Advocate ML Sharma has filed an application in the Supreme Court seeking an investigation after The New York Times on January 28 said that the Narendra Modi-led government had purchased the Pegasus spyware from Israel in 2017, Live Law reported on Sunday.

The newspaper reported that ties between Prime Minister Narendra Modi and former Israeli Prime Minister Benjamin Netanyahu had “warmed” because of their agreement for the sale of “a package of sophisticated weapons and intelligence gear worth roughly $2 billion – with Pegasus and a missile system as the center-pieces”.

In his plea, Sharma sought directions from the court to register a first information report for prosecuting the “concerned persons” and to investigate and recover the public money paid as part of the alleged deal.

Sharma said that the alleged purchase deal was not approved by Parliament. The advocate alleged criminal breach of trust by the Bharatiya Janata Party and the prime minister by “embezzling” public money to further the party’s political interests.

Former Union Finance Minister and Congress leader P Chidambaram on Sunday said if the last deal was $2 billion, or over Rs 15 thousand crore, India could “do better this time”. He said in a tweet, “If we get more sophisticated spyware ahead of the 2024 elections, we can give them even $4 billion.”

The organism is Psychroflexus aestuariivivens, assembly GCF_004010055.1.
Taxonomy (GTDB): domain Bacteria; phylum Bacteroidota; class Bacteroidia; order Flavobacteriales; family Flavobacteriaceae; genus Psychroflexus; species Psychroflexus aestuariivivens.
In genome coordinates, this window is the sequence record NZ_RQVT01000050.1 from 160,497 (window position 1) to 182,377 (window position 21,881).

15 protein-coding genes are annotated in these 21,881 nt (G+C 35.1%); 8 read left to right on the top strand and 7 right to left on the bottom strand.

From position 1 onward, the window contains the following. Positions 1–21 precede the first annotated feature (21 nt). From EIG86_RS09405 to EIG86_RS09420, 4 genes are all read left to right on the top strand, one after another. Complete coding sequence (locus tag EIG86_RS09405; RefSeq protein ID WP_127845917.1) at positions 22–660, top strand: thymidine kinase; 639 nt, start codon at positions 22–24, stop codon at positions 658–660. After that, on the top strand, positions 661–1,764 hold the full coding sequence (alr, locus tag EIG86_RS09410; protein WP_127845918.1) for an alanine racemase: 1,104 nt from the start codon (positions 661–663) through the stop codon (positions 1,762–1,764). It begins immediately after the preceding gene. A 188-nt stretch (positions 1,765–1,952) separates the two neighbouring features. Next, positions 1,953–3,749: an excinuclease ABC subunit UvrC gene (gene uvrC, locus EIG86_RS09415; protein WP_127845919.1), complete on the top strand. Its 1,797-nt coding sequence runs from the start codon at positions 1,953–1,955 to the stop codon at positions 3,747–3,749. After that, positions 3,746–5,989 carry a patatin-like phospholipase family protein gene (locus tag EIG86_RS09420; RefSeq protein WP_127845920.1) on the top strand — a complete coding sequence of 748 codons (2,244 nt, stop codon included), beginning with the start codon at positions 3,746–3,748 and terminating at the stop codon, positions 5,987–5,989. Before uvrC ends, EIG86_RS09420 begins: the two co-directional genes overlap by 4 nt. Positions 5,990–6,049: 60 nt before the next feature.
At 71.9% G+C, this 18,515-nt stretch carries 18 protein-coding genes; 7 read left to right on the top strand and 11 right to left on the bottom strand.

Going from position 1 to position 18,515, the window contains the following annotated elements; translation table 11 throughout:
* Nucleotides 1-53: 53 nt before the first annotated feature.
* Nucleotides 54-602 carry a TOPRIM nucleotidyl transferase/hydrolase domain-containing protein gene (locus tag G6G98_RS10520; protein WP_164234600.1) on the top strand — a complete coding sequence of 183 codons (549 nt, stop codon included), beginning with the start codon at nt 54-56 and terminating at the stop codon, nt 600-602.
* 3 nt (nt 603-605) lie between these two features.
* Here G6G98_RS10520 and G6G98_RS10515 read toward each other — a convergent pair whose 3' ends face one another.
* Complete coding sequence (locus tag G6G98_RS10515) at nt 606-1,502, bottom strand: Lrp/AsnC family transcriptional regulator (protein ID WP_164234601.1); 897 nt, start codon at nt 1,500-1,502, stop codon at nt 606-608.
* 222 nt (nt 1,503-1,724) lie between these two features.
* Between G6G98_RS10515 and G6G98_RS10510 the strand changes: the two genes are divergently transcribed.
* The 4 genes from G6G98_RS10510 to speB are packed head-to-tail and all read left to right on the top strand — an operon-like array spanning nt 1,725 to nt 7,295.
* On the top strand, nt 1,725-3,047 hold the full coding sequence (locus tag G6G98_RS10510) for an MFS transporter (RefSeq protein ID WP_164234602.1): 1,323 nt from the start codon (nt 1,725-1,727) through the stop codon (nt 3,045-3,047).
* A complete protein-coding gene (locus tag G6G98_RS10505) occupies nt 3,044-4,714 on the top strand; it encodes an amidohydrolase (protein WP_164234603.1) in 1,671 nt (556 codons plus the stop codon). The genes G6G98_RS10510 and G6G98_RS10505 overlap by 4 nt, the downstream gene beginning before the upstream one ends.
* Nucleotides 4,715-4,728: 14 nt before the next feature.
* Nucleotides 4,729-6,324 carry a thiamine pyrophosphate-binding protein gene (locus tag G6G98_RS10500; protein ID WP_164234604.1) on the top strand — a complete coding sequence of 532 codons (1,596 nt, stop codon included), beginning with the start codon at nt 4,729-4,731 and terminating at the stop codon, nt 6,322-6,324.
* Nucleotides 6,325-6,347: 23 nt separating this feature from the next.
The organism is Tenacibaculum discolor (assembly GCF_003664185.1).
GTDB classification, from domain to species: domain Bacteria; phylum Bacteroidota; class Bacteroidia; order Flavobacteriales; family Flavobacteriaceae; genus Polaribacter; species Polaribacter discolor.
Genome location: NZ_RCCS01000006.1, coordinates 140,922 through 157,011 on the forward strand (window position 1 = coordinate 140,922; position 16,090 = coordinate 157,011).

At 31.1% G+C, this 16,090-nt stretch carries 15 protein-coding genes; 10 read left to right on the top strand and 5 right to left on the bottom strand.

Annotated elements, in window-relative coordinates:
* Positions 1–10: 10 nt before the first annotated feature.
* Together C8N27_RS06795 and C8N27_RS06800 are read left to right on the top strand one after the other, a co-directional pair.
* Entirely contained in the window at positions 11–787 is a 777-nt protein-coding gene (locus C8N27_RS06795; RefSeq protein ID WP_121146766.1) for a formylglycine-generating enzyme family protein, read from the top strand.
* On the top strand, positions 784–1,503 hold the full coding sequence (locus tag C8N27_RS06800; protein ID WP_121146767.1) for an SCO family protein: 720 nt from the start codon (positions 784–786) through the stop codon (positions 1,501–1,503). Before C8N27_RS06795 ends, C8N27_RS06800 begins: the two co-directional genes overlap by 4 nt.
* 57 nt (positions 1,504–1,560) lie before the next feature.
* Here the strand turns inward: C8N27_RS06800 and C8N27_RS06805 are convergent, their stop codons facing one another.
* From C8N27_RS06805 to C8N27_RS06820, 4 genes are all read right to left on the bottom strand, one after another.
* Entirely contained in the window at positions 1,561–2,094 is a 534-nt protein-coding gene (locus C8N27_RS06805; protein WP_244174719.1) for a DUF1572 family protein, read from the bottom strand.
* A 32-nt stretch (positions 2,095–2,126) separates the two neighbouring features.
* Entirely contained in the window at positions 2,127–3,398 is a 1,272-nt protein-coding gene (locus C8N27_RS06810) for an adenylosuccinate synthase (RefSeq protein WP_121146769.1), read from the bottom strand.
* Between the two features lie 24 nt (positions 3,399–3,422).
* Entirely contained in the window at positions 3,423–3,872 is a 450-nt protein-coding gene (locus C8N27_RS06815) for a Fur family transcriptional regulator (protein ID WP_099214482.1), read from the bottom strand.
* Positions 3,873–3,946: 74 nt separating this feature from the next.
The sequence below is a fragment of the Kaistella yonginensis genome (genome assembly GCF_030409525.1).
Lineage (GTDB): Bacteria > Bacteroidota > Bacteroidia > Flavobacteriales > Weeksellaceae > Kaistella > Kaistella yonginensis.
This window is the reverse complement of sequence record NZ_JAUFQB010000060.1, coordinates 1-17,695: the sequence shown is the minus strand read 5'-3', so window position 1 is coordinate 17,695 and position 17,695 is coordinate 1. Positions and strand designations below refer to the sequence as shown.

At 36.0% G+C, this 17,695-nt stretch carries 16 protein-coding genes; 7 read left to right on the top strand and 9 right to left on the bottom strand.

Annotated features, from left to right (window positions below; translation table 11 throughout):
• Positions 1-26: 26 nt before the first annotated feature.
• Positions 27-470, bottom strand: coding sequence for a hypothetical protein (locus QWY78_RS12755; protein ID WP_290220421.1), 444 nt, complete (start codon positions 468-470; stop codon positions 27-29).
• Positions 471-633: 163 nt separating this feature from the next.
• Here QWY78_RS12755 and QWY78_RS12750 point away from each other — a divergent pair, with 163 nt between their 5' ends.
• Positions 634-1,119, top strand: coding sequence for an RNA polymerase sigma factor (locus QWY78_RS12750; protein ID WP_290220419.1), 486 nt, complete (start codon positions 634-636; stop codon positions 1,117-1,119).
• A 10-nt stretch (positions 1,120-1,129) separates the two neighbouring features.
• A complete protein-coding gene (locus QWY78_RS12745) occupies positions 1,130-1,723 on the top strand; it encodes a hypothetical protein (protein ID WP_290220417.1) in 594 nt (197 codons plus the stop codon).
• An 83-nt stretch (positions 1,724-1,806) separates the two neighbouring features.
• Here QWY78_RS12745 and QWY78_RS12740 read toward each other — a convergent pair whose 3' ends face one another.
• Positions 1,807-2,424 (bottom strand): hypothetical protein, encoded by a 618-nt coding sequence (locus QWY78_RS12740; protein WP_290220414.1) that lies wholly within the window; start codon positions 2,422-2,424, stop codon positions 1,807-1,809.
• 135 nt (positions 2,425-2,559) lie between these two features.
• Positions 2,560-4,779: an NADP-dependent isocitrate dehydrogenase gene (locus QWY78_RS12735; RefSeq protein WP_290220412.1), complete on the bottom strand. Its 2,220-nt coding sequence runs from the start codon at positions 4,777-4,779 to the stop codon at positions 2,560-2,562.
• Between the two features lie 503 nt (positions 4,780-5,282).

On Saturday, the Congress party said the alleged use of spyware by the Modi government was an “act of treason”. But, Union Minister of State, General VK Singh, tweeted: “Can you trust NYT?? They are known ‘Supari Media’.”

In July, several media organisations across the world had reported on the use of Pegasus, which has been developed by the NSO Group. In India, The Wire had reported that 161 Indians were spied on using Pegasus.

Multiple petitions were filed in the Supreme Court seeking an investigation into the matter. The Supreme Court on October 27 appointed a three-member technical committee to investigate allegations about the Pegasus software. Sharma is also among the petitioners who had approached the Supreme Court last year.

On January 2, the Supreme Court committee issued a public notice urging people to write to with proof of why they suspect their phone was hacked by the spyware. The deadline for submissions was January 7.

The government in August and September had fought off criticism following the media exposés, claiming the reports about Pegasus were “conspiracies”. The Centre claimed it had been brought up to “derail India’s growth” and as revenge for India’s supposedly efficient handling of the coronavirus pandemic.